Activation of endothelial damage by TNFα and IFNγ in ischemia/reperfusion injury and systemic inflammation
© Golovkin et al. 2011
Published: 1 March 2011
The objective was to verify the possibility of endothelial damage induced by cytokines in ischemia/reperfusion (extracorporeal circulation).
Forty-one patients were included in the study. All patients diagnosed with coronary artery disease were operated on in the amount of coronary artery bypass grafting under normothermic cardiopulmonary bypass nonpulsed (CB) with cold blood cardioplegia. Systemic inflammatory response (SIRS) was defined as: SIRS I - 57%, SIRS II - 24%, SIRS III - 19%. Ischemia/reperfusion was confirmed by oxygen status and lactate of arterial and mixed venous blood (StatProfile). We investigated by enzyme immunoassay analysis (ELISA): soluble triggering receptor expressed on myeloid cells (sTREM-1), TNFα, IFNγ, soluble vascular cell adhesion molecules (sVCAM-1), soluble intercellular adhesion molecule (sICAM-1), and soluble platelet/endothelial cell adhesion molecule (sPECAM-1); sets from Bender Medsystems and CanAg. Data are presented as mean ± standard deviation.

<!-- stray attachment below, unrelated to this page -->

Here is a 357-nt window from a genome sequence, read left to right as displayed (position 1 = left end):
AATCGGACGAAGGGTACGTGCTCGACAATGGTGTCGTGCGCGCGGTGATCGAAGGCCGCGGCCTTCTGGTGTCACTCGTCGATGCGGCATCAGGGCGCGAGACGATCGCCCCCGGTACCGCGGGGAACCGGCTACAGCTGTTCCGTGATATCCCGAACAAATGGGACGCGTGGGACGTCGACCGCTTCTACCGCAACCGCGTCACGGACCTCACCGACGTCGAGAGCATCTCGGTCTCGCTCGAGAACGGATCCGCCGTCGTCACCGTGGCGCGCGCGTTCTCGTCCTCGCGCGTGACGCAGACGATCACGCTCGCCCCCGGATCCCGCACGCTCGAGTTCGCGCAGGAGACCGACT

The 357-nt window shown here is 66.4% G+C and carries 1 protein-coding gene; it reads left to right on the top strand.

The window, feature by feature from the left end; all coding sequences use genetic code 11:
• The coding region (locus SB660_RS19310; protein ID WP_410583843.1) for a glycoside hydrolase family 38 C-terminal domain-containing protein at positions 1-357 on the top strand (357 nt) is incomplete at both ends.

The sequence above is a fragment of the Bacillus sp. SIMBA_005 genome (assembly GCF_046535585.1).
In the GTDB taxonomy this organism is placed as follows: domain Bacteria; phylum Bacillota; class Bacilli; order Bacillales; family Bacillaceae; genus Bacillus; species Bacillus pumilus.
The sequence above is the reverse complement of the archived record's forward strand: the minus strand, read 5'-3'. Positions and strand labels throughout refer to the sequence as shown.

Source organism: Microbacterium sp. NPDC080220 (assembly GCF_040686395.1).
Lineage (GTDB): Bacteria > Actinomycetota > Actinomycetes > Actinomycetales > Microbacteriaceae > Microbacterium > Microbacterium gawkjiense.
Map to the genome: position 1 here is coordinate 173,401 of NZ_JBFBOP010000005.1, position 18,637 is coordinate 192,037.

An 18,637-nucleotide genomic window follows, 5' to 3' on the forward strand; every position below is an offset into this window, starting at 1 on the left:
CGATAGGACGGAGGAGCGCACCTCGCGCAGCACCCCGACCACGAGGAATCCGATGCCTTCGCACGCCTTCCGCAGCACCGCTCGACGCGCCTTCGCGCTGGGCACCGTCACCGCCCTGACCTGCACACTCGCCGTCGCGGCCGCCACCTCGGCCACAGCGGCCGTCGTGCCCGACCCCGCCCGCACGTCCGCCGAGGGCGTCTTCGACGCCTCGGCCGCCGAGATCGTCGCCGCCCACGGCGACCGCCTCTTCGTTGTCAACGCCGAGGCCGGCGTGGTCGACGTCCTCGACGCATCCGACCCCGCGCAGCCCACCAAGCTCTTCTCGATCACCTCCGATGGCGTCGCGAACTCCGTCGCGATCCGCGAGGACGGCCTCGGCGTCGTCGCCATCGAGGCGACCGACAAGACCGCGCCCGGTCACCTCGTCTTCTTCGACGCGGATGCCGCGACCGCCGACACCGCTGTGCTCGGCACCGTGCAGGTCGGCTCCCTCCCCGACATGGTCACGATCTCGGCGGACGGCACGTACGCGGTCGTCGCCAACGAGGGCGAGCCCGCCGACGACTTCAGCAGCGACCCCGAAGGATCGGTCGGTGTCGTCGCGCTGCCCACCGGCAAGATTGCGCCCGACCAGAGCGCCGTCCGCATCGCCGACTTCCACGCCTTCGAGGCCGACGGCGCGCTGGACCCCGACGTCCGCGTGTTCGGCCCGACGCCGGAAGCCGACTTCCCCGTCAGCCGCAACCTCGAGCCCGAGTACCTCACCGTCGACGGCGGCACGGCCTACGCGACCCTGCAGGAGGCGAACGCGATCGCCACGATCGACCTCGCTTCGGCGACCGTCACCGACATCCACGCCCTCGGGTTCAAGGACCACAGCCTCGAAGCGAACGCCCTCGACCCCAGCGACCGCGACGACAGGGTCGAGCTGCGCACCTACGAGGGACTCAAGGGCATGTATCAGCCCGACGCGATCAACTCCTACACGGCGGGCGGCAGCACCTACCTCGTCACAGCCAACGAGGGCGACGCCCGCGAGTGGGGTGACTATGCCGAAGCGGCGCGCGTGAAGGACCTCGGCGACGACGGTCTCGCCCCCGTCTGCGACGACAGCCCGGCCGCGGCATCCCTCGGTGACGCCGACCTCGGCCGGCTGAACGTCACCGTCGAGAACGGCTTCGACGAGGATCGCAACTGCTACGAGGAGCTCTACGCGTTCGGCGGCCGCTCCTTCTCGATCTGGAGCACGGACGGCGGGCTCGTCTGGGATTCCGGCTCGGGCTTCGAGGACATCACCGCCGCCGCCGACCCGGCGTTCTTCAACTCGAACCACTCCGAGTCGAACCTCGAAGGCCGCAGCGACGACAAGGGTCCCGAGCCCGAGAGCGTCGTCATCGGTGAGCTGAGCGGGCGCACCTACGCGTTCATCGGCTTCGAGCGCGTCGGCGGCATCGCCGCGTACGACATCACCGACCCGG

In all patients was reported a decrease in the content of TNFα, and IFNγ (first point - before the extracorporeal circulation, second point - after). However, after the separation of patients according to severity of SIRS, a group of patients with the definition of the three signs of the cellular adhesion molecules (which corresponds to the most severe course of clinical and laboratory manifestations of systemic inflammation) recorded an increase in the concentration of TNFα, as well as sVCAM-1 (4.45 ± 0.9 vs. 8.9 ± 0.9 pg/ml), and sPECAM-1 (3.4 ± 0.9 vs. 6.7 ± 0.9 pg/ml). The level of sICAM-1 increased both in the general population and separately in groups of patients with different levels of expression of the cellular adhesion molecules. Similar results were obtained for the level of sTREM-1. A direct correlation was observed between the level of leading cytokines, the level of sTREM-1 and the level of cell adhesion molecules.
There is endothelial damage, activated by cytokines, reaching the highest value at SIRS III during ischemia/reperfusion and systemic inflammation.
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